Utah football: Wideouts Hatfield, McClellon make most of live reps this spring
Receivers’ stellar play keeps all-conference candidate Scott in backup role for now.
Published: April 17, 2014 10:24PM
Updated: April 10, 2014 10:50PM
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Scott Sommerdorf | The Salt Lake Tribune Freshman WR Dominique Hatfield from Crenshaw High in L.A., at Utah football practice, Saturday, August 17, 2013.

Furthering the open and shut case against spring depth charts: Utah junior Kenneth Scott is listed as a backup receiver. Or, technically, the backup’s backup.

That’s not because Scott, who suffered a season-ending ankle injury in the Utes’ opener against Utah State last year, isn’t 100 percent. He could play today. And given that the team’s “Spring Prospectus” bills him as an all-conference candidate, it’s pretty darn likely not an indication of his abilities. But coaches have decided to be cautious and keep Scott out of live work, and as such: “I haven’t seen him play,” said new receivers coach Taylor Stubblefield.

Even as a 6-foot-3, sure-handed vocal team leader, Kenneth Scott will have to earn it.

“However, in the reps that he’s been getting, I love the way he competes,” Stubblefield said, later adding, “I expect there to be changes [to the depth chart] once fall camp rolls along.”

The guys listed as starter are the guys who, thus far, have earned it in the live reps viewed by Stubblefield and new offensive coordinator Dave Christensen.

Senior Dres Anderson is one of those, coming off a 1,002-yard, seven-touchdown season in 2013. That probably goes without saying.

Joining him atop the depth chart are two speedy sophomores from the Los Angeles area, Dominique Hatfield and Delshawn McClellon, who have taken some pressure off Anderson and allowed Utah quarterbacks to stretch the field. Hatfield leads the team this spring in explosive plays, Stubblefield said. The team charts catch percentages and missed assignments, he said, but if you have enough “explosives,” it excuses some mistakes.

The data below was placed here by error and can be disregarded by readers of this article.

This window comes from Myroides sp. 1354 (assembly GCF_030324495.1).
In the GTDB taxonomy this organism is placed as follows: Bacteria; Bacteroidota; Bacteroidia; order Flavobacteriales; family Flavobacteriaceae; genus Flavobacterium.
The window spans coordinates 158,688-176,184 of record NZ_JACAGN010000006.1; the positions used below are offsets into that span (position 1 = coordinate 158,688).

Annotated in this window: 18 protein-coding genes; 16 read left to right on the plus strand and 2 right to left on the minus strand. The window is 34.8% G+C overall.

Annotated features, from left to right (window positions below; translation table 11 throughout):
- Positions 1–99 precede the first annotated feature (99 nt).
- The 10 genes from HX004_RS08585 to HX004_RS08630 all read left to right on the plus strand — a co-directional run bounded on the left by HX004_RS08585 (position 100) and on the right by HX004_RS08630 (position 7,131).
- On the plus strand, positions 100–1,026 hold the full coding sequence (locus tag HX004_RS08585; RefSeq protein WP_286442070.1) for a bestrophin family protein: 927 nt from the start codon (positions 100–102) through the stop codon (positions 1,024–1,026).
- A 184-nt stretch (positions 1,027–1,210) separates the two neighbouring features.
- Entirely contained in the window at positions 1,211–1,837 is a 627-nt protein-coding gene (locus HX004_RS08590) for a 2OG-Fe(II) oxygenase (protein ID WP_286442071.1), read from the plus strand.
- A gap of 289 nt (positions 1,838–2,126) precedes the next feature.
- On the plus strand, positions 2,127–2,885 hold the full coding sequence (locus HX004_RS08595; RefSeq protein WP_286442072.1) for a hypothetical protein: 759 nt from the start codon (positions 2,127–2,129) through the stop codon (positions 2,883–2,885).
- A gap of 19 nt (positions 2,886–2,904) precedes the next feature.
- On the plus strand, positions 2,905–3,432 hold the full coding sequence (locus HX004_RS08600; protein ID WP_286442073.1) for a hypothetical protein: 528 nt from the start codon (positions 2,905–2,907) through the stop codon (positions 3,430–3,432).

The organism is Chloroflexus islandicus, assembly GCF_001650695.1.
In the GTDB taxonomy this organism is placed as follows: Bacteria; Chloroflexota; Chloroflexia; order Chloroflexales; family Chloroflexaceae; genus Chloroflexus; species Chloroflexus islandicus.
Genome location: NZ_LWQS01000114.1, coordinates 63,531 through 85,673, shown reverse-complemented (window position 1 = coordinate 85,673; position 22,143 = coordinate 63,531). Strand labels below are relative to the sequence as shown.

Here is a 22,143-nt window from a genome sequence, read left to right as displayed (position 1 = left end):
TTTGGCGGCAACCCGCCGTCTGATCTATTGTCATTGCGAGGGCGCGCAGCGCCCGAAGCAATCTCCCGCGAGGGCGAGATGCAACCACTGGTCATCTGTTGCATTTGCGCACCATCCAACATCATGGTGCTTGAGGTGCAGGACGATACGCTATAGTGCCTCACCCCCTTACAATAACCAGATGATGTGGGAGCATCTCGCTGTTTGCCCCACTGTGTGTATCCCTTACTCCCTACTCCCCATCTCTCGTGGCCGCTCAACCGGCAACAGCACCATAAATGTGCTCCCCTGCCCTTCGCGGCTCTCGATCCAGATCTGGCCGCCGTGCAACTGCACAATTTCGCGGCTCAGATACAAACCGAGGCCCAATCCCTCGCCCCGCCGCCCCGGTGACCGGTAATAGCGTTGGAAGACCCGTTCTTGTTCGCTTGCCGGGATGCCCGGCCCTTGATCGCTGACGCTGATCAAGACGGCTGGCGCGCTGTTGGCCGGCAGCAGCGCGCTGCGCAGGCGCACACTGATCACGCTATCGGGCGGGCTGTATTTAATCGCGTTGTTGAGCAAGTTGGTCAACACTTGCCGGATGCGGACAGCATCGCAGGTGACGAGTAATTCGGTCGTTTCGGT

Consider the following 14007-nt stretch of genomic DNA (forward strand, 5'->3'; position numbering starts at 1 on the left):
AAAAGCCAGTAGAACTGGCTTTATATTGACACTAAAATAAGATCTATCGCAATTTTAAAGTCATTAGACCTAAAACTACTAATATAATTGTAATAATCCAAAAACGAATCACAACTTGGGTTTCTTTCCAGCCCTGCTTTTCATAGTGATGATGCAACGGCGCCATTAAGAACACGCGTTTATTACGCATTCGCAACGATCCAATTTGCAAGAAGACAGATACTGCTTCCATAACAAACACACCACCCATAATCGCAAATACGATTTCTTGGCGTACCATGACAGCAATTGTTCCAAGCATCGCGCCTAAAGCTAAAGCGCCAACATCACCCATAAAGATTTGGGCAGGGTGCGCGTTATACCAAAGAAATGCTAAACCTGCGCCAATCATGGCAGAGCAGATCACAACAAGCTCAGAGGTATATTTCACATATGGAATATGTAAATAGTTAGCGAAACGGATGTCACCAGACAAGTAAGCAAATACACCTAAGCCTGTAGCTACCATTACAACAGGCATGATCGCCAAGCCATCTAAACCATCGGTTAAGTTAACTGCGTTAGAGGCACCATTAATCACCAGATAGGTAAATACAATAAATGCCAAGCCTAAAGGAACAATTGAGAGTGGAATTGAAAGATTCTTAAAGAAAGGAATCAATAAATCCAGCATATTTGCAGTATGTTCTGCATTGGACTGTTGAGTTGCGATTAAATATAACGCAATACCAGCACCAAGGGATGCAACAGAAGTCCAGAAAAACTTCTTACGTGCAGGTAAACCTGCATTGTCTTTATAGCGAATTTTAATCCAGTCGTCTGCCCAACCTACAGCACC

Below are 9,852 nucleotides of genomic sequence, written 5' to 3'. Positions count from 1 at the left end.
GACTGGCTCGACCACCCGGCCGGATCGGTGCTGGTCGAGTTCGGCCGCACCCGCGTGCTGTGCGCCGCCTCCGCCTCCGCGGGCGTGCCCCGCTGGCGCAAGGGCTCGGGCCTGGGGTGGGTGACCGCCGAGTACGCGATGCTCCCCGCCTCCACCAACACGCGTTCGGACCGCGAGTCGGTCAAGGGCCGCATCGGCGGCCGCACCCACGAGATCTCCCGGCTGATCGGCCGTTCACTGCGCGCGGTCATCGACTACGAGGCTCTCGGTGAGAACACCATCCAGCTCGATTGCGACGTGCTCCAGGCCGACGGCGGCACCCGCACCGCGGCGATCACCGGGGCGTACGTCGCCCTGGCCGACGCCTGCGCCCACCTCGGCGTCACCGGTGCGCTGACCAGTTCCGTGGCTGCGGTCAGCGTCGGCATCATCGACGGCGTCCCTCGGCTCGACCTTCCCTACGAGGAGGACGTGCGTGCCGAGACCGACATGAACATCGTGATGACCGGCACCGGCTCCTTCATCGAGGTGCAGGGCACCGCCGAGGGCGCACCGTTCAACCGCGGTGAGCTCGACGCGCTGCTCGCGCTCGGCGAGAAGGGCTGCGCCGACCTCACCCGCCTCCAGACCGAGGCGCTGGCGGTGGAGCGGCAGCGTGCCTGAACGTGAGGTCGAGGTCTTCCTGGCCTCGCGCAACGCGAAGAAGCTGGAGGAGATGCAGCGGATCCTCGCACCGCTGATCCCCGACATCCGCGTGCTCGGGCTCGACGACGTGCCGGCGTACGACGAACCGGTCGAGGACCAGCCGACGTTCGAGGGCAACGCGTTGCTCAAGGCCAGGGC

McClellon previously had not been on the depth chart, and while Stubblefield said that wasn’t intended as a motivational tactic, he said the only thing stopping McClellon from being “an extremely good player in this league” is himself. If he can sustain the mental toughness that he shows at times, watch out, Stubblefield said.

Scott said he’s excited to rejoin that corps this fall — not only because competition breeds success, but because receiver depth can be a nightmare for defensive backfields.

“There’s going to be a lot of balls for everybody, so the defense won’t have to key on one person,” he said. “It’s going to be fun to watch.”

Senior Andre Lewis was dropped from the depth chart because of an injury sustained during Saturday’s scrimmage that will preclude him from further work this spring. He is not expected to require surgery, however. Sophomore Brian Allen gives the Utes a second, Scott-sized downfield threat, and senior Geoffrey Norwood brings game experience to the group (and is also the team’s punt returner).

“Every day’s a competition,” Stubblefield said. “Nothing’s set in stone. Every day we evaluate the personnel. … If there’s any point where you feel your job is completely secure, then you get stagnant. You get complacent.”